Thanks all for comments on storage. I am happy to hear of the stability of screw cap vials. I’m a long time user of wet collections and appreciate individually mobile vials. I worked with the Cal Acad collection in the past. It is nicely managed and works for the space. As a user I prefer individual vials. It is too bad patent lip stoppers aren’t available anymore, but 4 dram screw caps are quick to work with in revisionary work. I’m glad that long term evaporation from these vials isn’t listed as greater than patent lips. Thanks. Riley

Dr. C. Riley Nelson
Professor of Biology, General Education Professor
and Alcuin Teaching Fellow
Department of Biology, 2119 LSB
and M. L. Bean Museum
Brigham Young University
Provo, Utah 84602  USA
office: 801-422-1345
mobile: 801-822-2442
fax: 801-422-0004
email: [log in to unmask]<applewebdata:[log in to unmask]>
Keep asking what, how, and why

From: Entomological Collections Network Listserve <[log in to unmask]> on behalf of Mark O'Brien <[log in to unmask]>
Reply-To: Mark O'Brien <[log in to unmask]>
Date: Tuesday, June 6, 2017 at 10:46 AM
To: "[log in to unmask]" <[log in to unmask]>
Subject: Re: bail top vs screw top

I echo what Ed said.  Nearly 20 years ago, we started switching and changing over from the 3 dram patent-lip vials with stoppers to the 4 dram vials with phenolic caps and polyseal cone liners.  While we have a few large bail-top mason jars with vials inside, those are collections that contain the vouchers for a few specific projects.  We have a few dozen screw-top jars with shell vials that I have to return to a museum, and due to the shipping restraints, placing the cotton-plugged individual vials inside heat-sealed plastic will be a big PITA. That would not be the case if they were inside screw-top vials.


On Tue, Jun 6, 2017 at 9:24 AM, Dewalt, R Edward <[log in to unmask]<mailto:[log in to unmask]>> wrote:

Good question. My responses are from my experience—I don’t know of papers on the subject.

Cons are mostly for folks working with the specimens. If your material does not have much traffic, it makes little difference. Personally, as one who works with lots of wet specimens (mostly aquatic insects), I dislike this storage, but can see why some would adopt it. Consequently, my list of cons is a little longer, others may weigh in with more pros.

Cons (some, may be others)

1.      loaning material is more difficult, sometimes collection managers will have to remove all in a bail jar to find the one you want

2.      prep time for loans is greater, need to be put in other storage for mailing

3.      Specialists visting the collection will likely be annoyed by the storage with this method of storage, it is slow, messy, and cumbersome to work through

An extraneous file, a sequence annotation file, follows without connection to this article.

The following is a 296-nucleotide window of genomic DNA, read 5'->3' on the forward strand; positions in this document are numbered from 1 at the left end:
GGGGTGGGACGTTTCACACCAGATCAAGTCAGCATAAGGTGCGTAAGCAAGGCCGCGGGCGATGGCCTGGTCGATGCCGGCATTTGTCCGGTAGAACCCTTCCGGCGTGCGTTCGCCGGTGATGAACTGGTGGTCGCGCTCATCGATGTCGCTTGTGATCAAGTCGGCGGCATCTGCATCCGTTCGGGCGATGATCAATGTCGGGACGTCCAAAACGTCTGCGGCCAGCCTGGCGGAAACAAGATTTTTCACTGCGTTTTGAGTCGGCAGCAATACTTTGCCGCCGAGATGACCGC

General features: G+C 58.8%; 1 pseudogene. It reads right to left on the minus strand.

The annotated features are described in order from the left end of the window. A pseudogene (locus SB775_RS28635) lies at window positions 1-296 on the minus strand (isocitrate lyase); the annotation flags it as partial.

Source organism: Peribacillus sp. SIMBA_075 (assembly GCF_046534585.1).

4.      digitize the material is physically more difficult because the shell vials will leak during classic type, one-by-one transcription and catalog numbers will be harder to find afterwards

5.      gaskets for these also fail

6.      legs of specimens get tangled in cotton plugs

7.      you may find that you need many jars to separate out specimens, especially if you collection has lots of monotypic genera-just a guess
              Pros (some, others possible)

1.      I agree that this method certainly takes up less space

2.      Double container does minimize risk of seals failing for each shell vial and may reduce amount of evaporated ethanol in a collection space, but I can’t prove it.

3.      Specimens may be easily moved from one storage to another more easily than vial racks or vials in paper boxes

4.      This procedure would allow for more control on the ethanol concentration used

5.      All of us will have to eventually move specimens from patent lip/stoppered vials because there is not a source of high quality stoppers. The ones that are available harden quickly (Neoprene) or leave a red pigment in the alcohol (Latex) (if anyone offers you silicone ones, tell them no thanks—evaporation is problematic). Moving to 3 or 4 dram storage with caps having plastic liners is tedious and costly—but best solution in my opinion. Perhaps bail jars and shell vials are less costly and involve less handling for transfer.

Karen, if any of this is unclear—limited time to answer and lack of give and take—give me a ring.

R. Edward DeWalt
University of Illinois
Prairie Research Institute
Illinois Natural History Survey
1816 S Oak St.
Champaign, IL 61820
217-649-7414<tel:(217)%20649-7414> cell
[log in to unmask]<mailto:[log in to unmask]>

Author of Plecoptera Species File

From: Entomological Collections Network Listserve [mailto:[log in to unmask]<mailto:[log in to unmask]>] On Behalf Of Karen Wright
Sent: Monday, June 05, 2017 6:26 PM
To: [log in to unmask]<mailto:[log in to unmask]>
Subject: bail top vs screw top

Hi everyone, would the EtOH folks please give me a pros and cons for screw top vs. bail top jars for use with shell vials. Thanks, Karen

Karen W Wright
Assistant Curator
Texas A&M University
Department of Entomology
2475 TAMU
College Station, TX 77843-2475



Mark F. O'Brien, Collection Manager

Insect Division, Museum of Zoology

Research Museums Center

The University of Michigan

3600 Varsity Drive

Ann Arbor, MI 48108



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